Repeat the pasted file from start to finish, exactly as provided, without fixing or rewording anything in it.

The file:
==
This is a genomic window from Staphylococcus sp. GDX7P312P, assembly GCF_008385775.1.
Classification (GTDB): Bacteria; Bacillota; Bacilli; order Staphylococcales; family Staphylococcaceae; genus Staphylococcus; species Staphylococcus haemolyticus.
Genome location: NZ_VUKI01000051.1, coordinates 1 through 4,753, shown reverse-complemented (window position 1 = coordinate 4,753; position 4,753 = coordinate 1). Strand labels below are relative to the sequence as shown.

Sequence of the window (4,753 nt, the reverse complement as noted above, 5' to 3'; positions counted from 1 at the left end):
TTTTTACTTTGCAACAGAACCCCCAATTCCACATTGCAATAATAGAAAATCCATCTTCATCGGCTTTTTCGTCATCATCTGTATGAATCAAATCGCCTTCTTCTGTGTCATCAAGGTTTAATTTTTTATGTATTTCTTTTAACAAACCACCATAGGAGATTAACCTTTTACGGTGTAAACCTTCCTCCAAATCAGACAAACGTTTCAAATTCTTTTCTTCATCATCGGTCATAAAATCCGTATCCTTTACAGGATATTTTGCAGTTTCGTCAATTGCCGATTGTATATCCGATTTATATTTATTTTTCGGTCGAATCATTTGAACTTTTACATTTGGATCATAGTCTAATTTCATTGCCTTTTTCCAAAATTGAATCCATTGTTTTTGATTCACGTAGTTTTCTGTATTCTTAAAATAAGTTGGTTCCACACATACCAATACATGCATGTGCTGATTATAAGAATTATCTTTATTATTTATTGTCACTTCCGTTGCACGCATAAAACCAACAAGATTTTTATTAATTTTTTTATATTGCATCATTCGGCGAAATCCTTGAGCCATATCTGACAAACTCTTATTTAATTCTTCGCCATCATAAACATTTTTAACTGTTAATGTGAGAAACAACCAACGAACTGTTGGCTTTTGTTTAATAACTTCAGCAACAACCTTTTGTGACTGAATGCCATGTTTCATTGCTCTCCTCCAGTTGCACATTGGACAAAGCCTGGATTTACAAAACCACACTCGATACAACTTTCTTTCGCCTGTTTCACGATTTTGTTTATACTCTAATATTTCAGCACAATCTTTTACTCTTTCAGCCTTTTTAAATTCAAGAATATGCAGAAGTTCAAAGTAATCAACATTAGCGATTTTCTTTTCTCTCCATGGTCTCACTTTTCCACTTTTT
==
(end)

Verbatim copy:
This is a genomic window from Staphylococcus sp. GDX7P312P, assembly GCF_008385775.1.
Classification (GTDB): Bacteria; Bacillota; Bacilli; order Staphylococcales; family Staphylococcaceae; genus Staphylococcus; species Staphylococcus haemolyticus.
Genome location: NZ_VUKI01000051.1, coordinates 1 through 4,753, shown reverse-complemented (window position 1 = coordinate 4,753; position 4,753 = coordinate 1). Strand labels below are relative to the sequence as shown.

Sequence of the window (4,753 nt, the reverse complement as noted above, 5' to 3'; positions counted from 1 at the left end):
TTTTTACTTTGCAACAGAACCCCCAATTCCACATTGCAATAATAGAAAATCCATCTTCATCGGCTTTTTCGTCATCATCTGTATGAATCAAATCGCCTTCTTCTGTGTCATCAAGGTTTAATTTTTTATGTATTTCTTTTAACAAACCACCATAGGAGATTAACCTTTTACGGTGTAAACCTTCCTCCAAATCAGACAAACGTTTCAAATTCTTTTCTTCATCATCGGTCATAAAATCCGTATCCTTTACAGGATATTTTGCAGTTTCGTCAATTGCCGATTGTATATCCGATTTATATTTATTTTTCGGTCGAATCATTTGAACTTTTACATTTGGATCATAGTCTAATTTCATTGCCTTTTTCCAAAATTGAATCCATTGTTTTTGATTCACGTAGTTTTCTGTATTCTTAAAATAAGTTGGTTCCACACATACCAATACATGCATGTGCTGATTATAAGAATTATCTTTATTATTTATTGTCACTTCCGTTGCACGCATAAAACCAACAAGATTTTTATTAATTTTTTTATATTGCATCATTCGGCGAAATCCTTGAGCCATATCTGACAAACTCTTATTTAATTCTTCGCCATCATAAACATTTTTAACTGTTAATGTGAGAAACAACCAACGAACTGTTGGCTTTTGTTTAATAACTTCAGCAACAACCTTTTGTGACTGAATGCCATGTTTCATTGCTCTCCTCCAGTTGCACATTGGACAAAGCCTGGATTTACAAAACCACACTCGATACAACTTTCTTTCGCCTGTTTCACGATTTTGTTTATACTCTAATATTTCAGCACAATCTTTTACTCTTTCAGCCTTTTTAAATTCAAGAATATGCAGAAGTTCAAAGTAATCAACATTAGCGATTTTCTTTTCTCTCCATGGTCTCACTTTTCCACTTTTT